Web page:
Getting to Know Your Forest

The benefits of a healthy forest are immeasurable. A healthy forest provides for the landowner and also contributes to an overall healthy ecology.

A good way to fully appreciate your property is to walk the land. Observe your property like you’re looking at it for the first time.

When walking your property, focus on the natural components that contribute to its distinct and unique features:

It's much easier to understand what makes a forest healthy, if you look at its interconnected parts. As you walk your land you can use some simple tools to help you collect records of what you find.

 

Past Practices

Your land has gone through many changes over the past century. Both natural and human disturbances have altered the look and composition of your forest's landscape. Recent disturbances may be easy to spot, but disturbances that happened many years ago may leave more subtle clues.

At the bottom of this page is an excerpt from a forest journal. It chronicles past practices and the reason for each action. If you recently purchased your property, you may want to talk with neighbors, the original property owners, local historians or the local Division of Conservation staff or local Division of Forestry foresters to obtain some of this information. Written records like the back issues of local newspapers, old photographs and property deeds may also include helpful facts. Even if you can’t locate records of past events, you may be able to determine past events by observing features throughout your property.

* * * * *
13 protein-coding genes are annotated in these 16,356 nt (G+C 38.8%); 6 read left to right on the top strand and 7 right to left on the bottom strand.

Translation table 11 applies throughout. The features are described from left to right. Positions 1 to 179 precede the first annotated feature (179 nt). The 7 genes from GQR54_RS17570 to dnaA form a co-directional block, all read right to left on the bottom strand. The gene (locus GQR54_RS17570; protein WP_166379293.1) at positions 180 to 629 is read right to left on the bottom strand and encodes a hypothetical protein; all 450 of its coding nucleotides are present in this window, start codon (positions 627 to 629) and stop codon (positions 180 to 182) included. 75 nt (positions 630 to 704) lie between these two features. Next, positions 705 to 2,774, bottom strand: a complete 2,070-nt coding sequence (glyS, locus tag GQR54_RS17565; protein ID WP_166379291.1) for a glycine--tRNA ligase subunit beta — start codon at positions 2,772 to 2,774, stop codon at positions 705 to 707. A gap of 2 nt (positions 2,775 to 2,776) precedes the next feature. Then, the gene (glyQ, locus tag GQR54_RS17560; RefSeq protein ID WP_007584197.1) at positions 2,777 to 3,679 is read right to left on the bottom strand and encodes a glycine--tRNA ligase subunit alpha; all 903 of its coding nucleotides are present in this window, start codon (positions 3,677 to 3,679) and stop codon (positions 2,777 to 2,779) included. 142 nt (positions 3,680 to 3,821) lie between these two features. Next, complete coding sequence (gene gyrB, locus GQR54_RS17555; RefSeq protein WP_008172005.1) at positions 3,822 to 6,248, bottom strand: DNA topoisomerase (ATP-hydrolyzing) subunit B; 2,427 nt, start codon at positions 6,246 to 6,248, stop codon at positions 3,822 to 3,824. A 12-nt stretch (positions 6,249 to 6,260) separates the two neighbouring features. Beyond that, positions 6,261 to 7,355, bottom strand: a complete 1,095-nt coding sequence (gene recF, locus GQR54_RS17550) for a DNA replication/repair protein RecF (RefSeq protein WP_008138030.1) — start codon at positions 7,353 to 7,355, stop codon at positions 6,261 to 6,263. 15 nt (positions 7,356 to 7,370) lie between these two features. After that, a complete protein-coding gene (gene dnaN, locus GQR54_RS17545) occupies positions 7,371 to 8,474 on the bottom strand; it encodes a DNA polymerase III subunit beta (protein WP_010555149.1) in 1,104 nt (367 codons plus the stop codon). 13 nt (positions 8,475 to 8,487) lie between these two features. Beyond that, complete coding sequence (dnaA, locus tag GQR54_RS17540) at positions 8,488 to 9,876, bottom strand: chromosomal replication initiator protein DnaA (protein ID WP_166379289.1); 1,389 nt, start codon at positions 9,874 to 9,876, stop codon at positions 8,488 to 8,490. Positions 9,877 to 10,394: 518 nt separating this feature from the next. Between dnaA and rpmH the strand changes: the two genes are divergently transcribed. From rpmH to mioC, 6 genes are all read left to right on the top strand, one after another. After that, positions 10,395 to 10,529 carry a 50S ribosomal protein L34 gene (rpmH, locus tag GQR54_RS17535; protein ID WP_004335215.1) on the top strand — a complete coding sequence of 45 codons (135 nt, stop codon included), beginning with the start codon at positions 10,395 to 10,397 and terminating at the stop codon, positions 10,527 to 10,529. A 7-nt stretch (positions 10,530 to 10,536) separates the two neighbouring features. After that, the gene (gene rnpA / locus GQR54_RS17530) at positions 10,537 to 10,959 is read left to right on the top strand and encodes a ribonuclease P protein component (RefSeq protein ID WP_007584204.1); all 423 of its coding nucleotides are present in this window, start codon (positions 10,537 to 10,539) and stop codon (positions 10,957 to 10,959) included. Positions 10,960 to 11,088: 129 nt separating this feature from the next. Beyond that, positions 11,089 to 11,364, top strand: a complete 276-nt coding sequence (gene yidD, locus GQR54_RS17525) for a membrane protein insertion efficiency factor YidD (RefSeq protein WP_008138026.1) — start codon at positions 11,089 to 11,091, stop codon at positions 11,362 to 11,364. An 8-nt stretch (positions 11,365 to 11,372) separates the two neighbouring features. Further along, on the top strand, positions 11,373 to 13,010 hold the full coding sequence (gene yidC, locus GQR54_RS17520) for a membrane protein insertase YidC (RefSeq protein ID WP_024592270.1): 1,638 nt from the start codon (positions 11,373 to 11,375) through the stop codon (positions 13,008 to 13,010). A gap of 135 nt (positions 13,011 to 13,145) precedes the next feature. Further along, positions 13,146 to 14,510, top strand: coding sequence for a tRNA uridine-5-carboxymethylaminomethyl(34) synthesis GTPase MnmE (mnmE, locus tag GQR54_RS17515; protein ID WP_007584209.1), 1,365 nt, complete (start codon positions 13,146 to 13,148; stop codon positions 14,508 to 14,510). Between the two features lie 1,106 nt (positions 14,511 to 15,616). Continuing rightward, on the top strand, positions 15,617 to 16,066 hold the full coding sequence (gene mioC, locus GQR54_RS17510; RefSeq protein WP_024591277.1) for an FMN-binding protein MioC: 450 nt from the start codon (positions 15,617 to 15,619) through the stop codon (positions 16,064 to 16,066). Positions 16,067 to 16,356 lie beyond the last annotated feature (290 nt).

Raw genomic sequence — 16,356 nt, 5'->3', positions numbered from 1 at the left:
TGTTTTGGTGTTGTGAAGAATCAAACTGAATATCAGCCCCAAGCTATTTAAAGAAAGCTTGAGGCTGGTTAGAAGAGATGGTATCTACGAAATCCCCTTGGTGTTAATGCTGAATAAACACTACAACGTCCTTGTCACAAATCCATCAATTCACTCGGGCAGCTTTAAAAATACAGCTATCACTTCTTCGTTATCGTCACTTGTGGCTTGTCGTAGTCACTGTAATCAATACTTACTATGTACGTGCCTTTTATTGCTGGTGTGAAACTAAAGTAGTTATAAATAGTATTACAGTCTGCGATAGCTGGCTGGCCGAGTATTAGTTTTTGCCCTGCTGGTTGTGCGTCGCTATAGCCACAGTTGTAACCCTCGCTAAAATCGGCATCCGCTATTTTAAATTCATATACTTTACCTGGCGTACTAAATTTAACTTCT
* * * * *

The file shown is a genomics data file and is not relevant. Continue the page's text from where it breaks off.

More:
Identifying natural disturbances may require more detective work. Sometimes it is difficult, even for natural resource professionals, to identify past natural disturbances. Remember, your aim is simply to piece together an overall picture. Individual details are important but not critical.

Below is an example of a forest journal created for a tract of privately owned forestland. Use this example to create your own forest land use history, a document that will be appreciated by all who inherit the responsibility of caring for the forest.

 

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